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Distracted by rattling forklifts, Darren Lee looked out his apartment’s window on 2 July and onto the laneway outside.

Construction workers were moving crates of furniture towards a site nearby where they were building student accommodation. A crane hummed as it swung across the sky to pick up the crates.

It was after 10pm.

“I asked him what was he doing and he said that they were getting in furniture. I then asked him had he got a permit to get in and he showed me a permit which was out of date,” says Lee.

The permit was for the week before. Lee called the Gardaí and they told the builder not to do it again. “It took off from there,” says Lee.

Residents living off Dominick Street Upper say they’ve struggled since last October to have constructive communication with Walls, the firm building student accommodation just off Dominick Lane.

On Monday, they blocked the entrance to the construction site to try, they say, to force the firm to listen to complaints about dust blanketing their homes, and the clammer of construction at anti-social hours.

Walls didn’t respond to a series of queries about work on the site and rules around construction.

A List of Complaints

“Our homes have been destroyed in dust,” said Sandra Murphy, a local resident, on Monday morning.

At 9am, Murphy, other residents, and volunteers had brought bags of buns and a radio down to Dominick Street Lane, unfolded deckchairs, and blocked the laneway that serves as an entrance to the site at 58-64 Dominic Street.

Children ran up and down the laneway with toy fire trucks and dolls. A girl from a local cafe dropped down about a dozen sausage rolls.

Murphy, and others, say they want assurances from developers that their windows will be washed.

They want proper dust protection on their houses, she says. An end to construction work outside of designated hours. More due care to the noise, too.

“The noise has just been terrible,” says Lee. “There’s just constant noise from the trucks.”

Health and safety is also a concern for Lee. “You can see that gate there,” says Lee, pointing up the lane towards an entrance point into the apartment block. “A kid can come out at any time they want and there’s big articulated trucks coming up and down.”

But residents say they’ve no way to get this message across – which is why they blockaded the road, to try to open up communication.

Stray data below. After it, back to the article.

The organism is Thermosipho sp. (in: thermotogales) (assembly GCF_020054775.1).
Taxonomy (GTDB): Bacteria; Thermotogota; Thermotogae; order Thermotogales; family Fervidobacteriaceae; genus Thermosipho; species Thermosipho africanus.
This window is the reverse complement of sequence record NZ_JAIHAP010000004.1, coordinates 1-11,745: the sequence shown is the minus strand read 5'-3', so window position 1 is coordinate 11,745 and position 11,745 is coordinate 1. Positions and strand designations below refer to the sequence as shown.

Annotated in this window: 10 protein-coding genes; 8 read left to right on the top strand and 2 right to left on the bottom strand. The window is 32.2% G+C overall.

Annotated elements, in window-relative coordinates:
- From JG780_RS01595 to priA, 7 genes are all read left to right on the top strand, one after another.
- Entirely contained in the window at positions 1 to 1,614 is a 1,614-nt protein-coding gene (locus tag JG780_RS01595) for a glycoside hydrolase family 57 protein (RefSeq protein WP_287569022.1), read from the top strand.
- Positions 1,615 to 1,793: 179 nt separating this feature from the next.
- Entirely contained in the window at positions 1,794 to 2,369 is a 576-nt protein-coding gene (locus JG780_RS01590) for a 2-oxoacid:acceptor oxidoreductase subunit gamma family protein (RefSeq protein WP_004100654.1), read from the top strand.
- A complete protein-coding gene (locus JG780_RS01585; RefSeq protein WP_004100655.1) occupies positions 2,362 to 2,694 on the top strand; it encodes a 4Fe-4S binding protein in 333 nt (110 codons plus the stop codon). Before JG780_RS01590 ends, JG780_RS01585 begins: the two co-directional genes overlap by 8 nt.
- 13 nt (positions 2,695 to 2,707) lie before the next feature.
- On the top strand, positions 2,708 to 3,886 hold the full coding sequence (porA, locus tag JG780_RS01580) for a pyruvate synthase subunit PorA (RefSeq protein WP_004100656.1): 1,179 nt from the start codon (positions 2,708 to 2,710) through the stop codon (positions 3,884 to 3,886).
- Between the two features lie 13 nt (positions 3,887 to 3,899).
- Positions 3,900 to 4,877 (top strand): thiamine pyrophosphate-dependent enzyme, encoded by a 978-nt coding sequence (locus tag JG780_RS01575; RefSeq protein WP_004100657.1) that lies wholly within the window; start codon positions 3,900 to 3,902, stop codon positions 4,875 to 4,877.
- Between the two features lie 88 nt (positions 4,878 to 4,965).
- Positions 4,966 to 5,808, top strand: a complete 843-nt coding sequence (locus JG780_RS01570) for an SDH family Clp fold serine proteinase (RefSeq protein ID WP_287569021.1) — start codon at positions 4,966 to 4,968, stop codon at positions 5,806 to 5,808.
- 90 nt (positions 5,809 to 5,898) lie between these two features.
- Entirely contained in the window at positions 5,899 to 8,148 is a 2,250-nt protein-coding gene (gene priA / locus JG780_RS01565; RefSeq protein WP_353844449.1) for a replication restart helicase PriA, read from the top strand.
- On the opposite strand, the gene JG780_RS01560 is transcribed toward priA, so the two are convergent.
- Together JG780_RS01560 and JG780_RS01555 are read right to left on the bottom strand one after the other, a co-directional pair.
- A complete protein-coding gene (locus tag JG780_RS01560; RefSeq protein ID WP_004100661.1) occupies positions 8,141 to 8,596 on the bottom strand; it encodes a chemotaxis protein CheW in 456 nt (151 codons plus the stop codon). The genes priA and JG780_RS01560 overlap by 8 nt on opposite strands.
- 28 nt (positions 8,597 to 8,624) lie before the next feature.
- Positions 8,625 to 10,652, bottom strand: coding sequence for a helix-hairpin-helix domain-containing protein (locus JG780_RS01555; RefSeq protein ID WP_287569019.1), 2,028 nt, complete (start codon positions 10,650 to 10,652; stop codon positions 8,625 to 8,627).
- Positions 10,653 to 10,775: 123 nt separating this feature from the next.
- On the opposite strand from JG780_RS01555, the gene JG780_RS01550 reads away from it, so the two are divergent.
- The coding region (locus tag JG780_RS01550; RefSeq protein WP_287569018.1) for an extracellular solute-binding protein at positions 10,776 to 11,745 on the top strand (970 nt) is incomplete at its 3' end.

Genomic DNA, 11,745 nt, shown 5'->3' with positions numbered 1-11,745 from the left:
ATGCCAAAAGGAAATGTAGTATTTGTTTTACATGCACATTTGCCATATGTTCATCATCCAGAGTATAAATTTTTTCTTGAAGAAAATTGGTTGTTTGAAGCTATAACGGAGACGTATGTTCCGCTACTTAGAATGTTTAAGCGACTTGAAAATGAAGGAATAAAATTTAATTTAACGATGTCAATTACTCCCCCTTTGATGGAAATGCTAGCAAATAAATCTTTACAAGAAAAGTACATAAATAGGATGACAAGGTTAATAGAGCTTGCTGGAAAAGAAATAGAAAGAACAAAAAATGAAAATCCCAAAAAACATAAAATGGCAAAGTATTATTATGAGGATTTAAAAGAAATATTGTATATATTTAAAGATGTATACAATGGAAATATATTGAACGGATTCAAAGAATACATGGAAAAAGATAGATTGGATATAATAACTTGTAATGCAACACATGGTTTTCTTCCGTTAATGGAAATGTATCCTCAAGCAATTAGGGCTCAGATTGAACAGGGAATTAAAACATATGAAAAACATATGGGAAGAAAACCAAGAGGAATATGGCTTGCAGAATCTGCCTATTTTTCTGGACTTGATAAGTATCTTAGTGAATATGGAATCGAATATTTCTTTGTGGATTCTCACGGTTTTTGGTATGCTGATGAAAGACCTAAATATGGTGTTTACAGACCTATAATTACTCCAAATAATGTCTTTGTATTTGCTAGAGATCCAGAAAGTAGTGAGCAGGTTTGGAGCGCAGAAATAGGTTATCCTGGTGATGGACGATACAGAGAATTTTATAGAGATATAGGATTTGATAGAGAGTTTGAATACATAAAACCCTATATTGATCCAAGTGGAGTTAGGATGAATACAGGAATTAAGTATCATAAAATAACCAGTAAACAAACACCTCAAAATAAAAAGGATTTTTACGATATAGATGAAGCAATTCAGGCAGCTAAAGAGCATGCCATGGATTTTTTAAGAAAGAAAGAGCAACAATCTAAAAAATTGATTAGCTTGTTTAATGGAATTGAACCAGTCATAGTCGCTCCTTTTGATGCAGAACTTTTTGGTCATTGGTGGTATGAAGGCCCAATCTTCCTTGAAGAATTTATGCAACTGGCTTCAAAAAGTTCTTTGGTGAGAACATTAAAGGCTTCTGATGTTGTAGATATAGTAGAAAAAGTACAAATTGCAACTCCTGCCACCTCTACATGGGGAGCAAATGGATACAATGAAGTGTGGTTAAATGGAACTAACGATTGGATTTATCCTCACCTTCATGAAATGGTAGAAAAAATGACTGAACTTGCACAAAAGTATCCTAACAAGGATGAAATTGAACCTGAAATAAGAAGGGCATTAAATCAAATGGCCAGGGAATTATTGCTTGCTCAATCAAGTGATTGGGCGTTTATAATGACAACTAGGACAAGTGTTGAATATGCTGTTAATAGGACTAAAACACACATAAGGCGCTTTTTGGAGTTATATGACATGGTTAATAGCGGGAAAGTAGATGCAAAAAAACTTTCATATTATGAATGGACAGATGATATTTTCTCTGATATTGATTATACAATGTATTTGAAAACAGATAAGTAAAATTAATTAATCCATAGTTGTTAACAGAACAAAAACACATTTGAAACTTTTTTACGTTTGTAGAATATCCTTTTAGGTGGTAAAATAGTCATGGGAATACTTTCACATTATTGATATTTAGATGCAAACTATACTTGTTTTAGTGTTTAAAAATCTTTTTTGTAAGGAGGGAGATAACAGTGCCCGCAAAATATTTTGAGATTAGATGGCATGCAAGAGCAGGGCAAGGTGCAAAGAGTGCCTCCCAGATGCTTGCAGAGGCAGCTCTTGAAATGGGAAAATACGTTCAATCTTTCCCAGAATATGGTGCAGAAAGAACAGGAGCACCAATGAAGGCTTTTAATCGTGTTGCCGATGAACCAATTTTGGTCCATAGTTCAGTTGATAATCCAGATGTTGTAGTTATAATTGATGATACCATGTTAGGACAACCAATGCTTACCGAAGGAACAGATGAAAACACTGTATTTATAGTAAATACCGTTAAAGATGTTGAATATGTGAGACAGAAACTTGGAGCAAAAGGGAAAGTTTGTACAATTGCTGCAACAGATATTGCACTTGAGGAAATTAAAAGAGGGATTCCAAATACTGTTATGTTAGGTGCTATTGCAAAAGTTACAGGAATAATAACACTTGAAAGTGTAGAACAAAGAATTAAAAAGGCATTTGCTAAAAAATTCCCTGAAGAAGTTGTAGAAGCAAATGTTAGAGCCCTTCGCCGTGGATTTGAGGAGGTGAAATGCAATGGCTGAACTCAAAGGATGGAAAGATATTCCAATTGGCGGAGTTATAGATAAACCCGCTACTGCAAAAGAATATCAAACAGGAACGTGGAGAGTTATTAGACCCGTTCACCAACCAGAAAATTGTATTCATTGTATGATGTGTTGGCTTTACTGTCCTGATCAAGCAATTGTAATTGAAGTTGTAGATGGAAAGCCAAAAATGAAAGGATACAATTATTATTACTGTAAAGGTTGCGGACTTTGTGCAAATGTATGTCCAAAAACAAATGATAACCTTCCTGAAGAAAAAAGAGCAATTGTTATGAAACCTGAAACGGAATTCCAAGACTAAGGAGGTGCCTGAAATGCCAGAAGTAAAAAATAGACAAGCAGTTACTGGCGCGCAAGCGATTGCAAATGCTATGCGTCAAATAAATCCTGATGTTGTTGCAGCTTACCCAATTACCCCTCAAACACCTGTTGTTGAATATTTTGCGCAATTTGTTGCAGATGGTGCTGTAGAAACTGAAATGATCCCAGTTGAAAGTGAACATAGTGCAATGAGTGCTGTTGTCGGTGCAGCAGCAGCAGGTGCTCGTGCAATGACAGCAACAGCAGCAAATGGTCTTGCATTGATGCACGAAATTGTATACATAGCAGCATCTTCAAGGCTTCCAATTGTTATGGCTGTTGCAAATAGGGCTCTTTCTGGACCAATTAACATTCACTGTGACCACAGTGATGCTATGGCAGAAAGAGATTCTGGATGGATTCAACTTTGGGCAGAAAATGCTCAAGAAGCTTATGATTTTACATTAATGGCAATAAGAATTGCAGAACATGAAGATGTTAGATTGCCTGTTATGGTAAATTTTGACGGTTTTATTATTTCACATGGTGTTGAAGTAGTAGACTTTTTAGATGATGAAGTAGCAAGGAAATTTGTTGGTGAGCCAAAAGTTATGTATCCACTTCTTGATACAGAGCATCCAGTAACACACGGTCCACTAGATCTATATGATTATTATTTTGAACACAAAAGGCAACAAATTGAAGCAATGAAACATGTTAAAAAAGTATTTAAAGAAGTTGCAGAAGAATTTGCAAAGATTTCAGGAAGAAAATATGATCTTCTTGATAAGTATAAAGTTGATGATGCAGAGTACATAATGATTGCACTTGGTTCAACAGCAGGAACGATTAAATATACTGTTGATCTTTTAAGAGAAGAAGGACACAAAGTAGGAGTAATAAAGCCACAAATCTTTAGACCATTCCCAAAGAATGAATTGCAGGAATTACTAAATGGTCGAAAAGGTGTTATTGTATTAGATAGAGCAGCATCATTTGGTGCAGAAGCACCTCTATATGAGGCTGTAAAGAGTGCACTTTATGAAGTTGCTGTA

Communication is vital so that residents can have a normal standard of living while construction goes on, says Gillian Brien, a member of People of Profit who lives nearby in the Constitution Hill flats.

Permits and Planning Rules

Planning permission for the site limits work to 7am to 6pm Monday to Friday, and from 8am to 2pm on Saturdays. On Sundays and public holidays, there should be “no activity of site”, it says.

If builders need to work outside these hours, it must be in “exceptional circumstances” and needs written approval from Dublin City Council, it says. That’s “to safeguard the amenities of adjoining residential occupiers”.

Councillors have complained in the past, after late-night work in the Docklands, that they have no idea what the council considers to be “exceptional circumstances”.

When some residents in the Liberties complained this time last year of noisy construction on a hotel site, some councillors said there needed to be different ways to enforce current rules.

Nicole Molloy, a resident of Dominick Street, says work has been starting at 6am and ending at 11pm for the past couple of weeks.

“From last Wednesday, we stopped them coming in the laneway,” says Molloy.

That was after Lee was shown the permit for the wrong date, and wrong activities, she says.

A photograph of the permit, taken on 2 July at 10:09pm shows a Dublin City Council header, dated 28 June 2019. It’s titled: “Permission to Work Outside the Permitted Work Hours”.

The proposed works were sewer works – and “no other works should be carried out” during that time, it said. Videos taken by Molloy on Tuesday night at 10.32 show forklifts moving bundles of items across the laneway, and a crane picking them up.

A Dublin City Council spokesperson says the council didn’t grant permission for 2 July 2019, for the student accommodation at 58-64 Dominick Street Upper.

The area enforcement manager is looking into a complaint about out-of-hours work at the moment, they said.

Says Brien: “They’ve no permits for working evenings, they’ve no permits for working weekends.”

Independent Councillor Christy Burke says, “Every summer, we get small snippets of people working until 10 o’clock at night.”

“They’re banging doors, they’re carrying stuff in, they’re getting the bright nights and trying to squeeze stuff in,” he says.

If a developer is in breach of planning regulations, legal proceedings can be initiated at the discretion of Dublin City Council by way of an enforcement action. This can result in an enforcement notice and/or suspension of future derogations for a period of time. Derogations are a relaxation surrounding the working hours as set down by planning permission.

Residents are also supposed to be told “by the developer” if out-of-hours permits have been approved, according to a 2016 council briefing to the planning committee. It’s a “core requirement”, it says.

Many residents said there’s been no communication between themselves and the developer since last October.

“They’ve completely blanked us,” says Molloy, “[They] stopped the whole communication process.”

“We started meeting with Walls [the builder] in September, just discussing the reasonable things we wanted them to do, like working within the hours,” says Molloy.

The residents are planning on continuing to restrict access to the lane until communication re-opens between them and the builders.

Photo by Sean Finnan

Sean Finnan

Sean Finnan is a freelance journalist. You can reach him at

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